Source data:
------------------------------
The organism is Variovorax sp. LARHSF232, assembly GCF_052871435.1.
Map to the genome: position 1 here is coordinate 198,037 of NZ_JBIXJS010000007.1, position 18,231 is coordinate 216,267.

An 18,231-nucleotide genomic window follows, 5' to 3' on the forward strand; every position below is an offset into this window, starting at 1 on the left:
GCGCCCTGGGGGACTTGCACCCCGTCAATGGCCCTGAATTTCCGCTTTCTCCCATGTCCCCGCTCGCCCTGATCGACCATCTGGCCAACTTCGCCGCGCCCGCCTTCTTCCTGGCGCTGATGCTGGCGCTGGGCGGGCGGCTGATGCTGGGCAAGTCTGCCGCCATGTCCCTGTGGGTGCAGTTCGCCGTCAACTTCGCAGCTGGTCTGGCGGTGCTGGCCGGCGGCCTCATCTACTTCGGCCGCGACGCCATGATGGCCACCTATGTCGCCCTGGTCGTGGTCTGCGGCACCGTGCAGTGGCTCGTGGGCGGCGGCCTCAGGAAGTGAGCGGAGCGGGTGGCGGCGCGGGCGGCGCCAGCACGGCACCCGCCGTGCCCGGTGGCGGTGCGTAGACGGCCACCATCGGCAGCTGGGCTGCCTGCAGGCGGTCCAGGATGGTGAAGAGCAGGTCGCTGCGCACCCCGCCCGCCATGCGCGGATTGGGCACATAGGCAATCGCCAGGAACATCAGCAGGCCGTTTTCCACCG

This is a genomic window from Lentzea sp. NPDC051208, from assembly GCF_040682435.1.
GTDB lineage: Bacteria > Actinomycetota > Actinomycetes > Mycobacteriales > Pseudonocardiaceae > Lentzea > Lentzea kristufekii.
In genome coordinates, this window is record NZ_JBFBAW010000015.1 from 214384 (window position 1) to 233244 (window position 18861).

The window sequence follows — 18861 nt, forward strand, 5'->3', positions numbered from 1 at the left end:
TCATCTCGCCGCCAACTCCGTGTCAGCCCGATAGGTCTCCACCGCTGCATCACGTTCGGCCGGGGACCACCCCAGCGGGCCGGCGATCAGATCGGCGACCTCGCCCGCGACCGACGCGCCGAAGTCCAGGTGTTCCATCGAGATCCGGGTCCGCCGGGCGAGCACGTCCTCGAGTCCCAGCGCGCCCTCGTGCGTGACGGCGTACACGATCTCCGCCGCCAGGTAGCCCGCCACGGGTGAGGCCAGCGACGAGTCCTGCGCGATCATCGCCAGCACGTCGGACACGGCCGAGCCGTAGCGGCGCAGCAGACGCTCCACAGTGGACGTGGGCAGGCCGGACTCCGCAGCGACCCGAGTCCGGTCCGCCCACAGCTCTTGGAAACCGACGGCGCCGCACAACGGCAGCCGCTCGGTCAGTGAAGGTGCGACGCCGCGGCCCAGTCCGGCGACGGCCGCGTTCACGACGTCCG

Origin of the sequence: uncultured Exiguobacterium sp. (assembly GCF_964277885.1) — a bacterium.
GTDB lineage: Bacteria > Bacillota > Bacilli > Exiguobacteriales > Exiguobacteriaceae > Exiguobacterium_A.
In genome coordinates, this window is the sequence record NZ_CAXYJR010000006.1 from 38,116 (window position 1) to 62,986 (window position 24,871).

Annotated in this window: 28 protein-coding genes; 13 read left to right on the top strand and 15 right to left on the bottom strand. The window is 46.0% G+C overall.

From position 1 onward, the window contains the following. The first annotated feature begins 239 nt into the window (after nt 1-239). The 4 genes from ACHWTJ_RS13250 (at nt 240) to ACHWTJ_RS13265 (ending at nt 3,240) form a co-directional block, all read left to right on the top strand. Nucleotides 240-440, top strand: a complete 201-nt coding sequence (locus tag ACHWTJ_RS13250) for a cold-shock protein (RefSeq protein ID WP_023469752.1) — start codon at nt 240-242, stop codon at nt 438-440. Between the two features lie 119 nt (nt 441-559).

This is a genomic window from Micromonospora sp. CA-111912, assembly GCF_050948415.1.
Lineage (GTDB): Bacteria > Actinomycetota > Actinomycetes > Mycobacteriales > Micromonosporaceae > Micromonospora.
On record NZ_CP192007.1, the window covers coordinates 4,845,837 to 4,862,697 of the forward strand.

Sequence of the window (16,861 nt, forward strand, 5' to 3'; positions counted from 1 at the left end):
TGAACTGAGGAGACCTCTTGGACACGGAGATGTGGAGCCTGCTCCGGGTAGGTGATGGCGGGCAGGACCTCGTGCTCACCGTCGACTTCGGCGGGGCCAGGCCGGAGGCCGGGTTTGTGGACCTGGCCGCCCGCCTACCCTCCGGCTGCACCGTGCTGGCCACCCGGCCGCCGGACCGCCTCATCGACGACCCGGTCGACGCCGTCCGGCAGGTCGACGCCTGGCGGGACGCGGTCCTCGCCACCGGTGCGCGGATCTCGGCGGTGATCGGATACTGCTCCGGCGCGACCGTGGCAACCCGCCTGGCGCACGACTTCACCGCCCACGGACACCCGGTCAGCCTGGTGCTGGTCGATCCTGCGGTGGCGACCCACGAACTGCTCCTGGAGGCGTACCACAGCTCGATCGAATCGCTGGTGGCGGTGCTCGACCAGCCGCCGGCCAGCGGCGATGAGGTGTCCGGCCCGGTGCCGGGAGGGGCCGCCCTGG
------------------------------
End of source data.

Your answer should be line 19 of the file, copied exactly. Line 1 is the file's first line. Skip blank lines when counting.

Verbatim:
TGAACTGAGGAGACCTCTTGGACACGGAGATGTGGAGCCTGCTCCGGGTAGGTGATGGCGGGCAGGACCTCGTGCTCACCGTCGACTTCGGCGGGGCCAGGCCGGAGGCCGGGTTTGTGGACCTGGCCGCCCGCCTACCCTCCGGCTGCACCGTGCTGGCCACCCGGCCGCCGGACCGCCTCATCGACGACCCGGTCGACGCCGTCCGGCAGGTCGACGCCTGGCGGGACGCGGTCCTCGCCACCGGTGCGCGGATCTCGGCGGTGATCGGATACTGCTCCGGCGCGACCGTGGCAACCCGCCTGGCGCACGACTTCACCGCCCACGGACACCCGGTCAGCCTGGTGCTGGTCGATCCTGCGGTGGCGACCCACGAACTGCTCCTGGAGGCGTACCACAGCTCGATCGAATCGCTGGTGGCGGTGCTCGACCAGCCGCCGGCCAGCGGCGATGAGGTGTCCGGCCCGGTGCCGGGAGGGGCCGCCCTGG